§ Mr. Spring Rice
said, that the next vote was one of those which were under the consideration of the Committee above-stairs—it was for defraying the expenses of the household of the Lord Lieutenant of Ireland. He could assure the Committee, that all possible pains had been taken to render the estimate as low as possible—it was still under the consideration of a Committee above-stairs, and he had no doubt, that it would obtain, as it merited, their most serious attention. The amount was 16,379l. 14s. 1d.
said, that Captain Byng, finding it impossible to attend to the duties of his office, in addition to his parliamentary duties, immediately resigned.
bore testimony to the anxiety manifested by the present Lord Lieutenant of Ireland, to effect all possible reductions. But he hoped soon to see the office abolished altogether. He trusted, that the first Session of a Reformed Parliament would put an end to it. Ireland could never enjoy the benefits of the union with this country, so long as she was subject to a colonial system of government.
§ Sir John Newport,
on the subject of the office of Lord Lieutenant of Ireland, would reserve himself till the subject came regularly under the consideration of the House. At present he would only say, he differed wholly from the view taken by the hon. member for Middlesex on the subject.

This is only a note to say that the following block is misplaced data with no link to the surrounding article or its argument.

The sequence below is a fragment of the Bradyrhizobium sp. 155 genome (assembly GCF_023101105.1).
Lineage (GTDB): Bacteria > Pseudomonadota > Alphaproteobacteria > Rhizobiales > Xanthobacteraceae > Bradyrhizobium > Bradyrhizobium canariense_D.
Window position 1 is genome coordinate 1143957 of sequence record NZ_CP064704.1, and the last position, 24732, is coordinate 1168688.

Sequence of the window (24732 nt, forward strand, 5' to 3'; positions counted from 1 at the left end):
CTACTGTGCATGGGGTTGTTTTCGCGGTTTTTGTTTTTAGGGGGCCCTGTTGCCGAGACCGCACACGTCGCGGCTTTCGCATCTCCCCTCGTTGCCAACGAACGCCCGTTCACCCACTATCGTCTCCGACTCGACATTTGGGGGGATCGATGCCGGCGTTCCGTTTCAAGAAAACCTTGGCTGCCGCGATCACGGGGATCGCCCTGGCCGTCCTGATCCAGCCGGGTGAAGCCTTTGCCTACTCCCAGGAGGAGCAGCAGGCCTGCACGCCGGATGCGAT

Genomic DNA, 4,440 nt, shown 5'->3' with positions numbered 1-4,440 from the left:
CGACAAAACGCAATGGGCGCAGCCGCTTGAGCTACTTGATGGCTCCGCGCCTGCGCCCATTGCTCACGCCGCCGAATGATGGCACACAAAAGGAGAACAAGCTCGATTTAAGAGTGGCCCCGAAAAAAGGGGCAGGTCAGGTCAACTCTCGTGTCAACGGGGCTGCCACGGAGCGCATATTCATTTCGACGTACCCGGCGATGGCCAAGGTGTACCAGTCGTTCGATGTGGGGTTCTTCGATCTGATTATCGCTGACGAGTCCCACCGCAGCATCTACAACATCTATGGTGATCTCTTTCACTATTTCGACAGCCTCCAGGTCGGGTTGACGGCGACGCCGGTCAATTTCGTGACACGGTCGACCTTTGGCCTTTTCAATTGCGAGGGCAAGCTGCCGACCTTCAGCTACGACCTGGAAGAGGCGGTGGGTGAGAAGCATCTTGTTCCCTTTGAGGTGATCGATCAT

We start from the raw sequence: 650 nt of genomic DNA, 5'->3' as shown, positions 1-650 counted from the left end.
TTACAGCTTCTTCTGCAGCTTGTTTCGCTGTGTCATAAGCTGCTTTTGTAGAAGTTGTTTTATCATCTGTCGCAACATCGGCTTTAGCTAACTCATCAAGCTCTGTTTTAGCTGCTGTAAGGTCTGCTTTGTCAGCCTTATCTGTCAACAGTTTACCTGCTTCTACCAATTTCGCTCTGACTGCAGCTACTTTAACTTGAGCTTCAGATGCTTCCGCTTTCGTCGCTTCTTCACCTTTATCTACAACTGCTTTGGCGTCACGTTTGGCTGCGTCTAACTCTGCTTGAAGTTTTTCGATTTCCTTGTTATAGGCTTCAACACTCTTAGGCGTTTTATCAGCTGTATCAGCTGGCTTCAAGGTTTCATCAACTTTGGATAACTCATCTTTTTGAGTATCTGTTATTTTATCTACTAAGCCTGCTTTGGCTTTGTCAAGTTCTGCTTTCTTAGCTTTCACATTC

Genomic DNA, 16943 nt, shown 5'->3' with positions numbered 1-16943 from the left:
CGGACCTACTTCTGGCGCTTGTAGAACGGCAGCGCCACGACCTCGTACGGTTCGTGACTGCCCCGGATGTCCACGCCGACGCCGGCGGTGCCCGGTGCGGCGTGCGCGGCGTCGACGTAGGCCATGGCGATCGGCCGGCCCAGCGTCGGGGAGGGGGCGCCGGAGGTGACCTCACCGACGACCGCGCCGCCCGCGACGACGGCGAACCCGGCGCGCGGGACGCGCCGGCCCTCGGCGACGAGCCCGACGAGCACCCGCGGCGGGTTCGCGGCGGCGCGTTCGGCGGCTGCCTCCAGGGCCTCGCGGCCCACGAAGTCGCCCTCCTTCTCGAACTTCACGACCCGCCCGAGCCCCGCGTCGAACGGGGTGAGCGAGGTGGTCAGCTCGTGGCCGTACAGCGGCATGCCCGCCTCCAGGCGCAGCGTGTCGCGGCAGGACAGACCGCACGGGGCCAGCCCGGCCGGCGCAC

Sir John Bourke
observed, that there was a sum of 2,373l. for the payment of the Battle-Axe Guards, and wished for some explanation on that point.
said, that they formed part of the pageantry attendant upon the office of Lord Lieutenant; that the present members of that body had purchased their situations, and, therefore, could not with any justice be dismissed; but it was intended gradually to abolish them as they fell in.
approved of the plan of abolishing them as vacancies by death arose; but as to the office of Lord Lieutenant, he could not agree to its abolition; for if there were one subject more than another upon which all Irishmen were unanimous, it was upon the expediency of maintaining that office and the establishments attendant upon it.
§ Mr. Leader
said, that during the last ten years there had been a falling off of 400,000l. a-year in the Customs and Excise of the city of Dublin. Could it, then, dispense with any of the usual advantages which it at present possessed?
did not desire the abolition for the mere sake of the pecuniary saving, though that was not inconsiderable, but for the sake of good government in Ireland. Till they got rid of the Lord 933 Lieutenant, there would be nothing like good government in Ireland. If the Irish Members on the other side of the House rose to express their opinions, he was sure they would dissent from those of the hon. and learned member for Kerry.
§ Vote agreed to.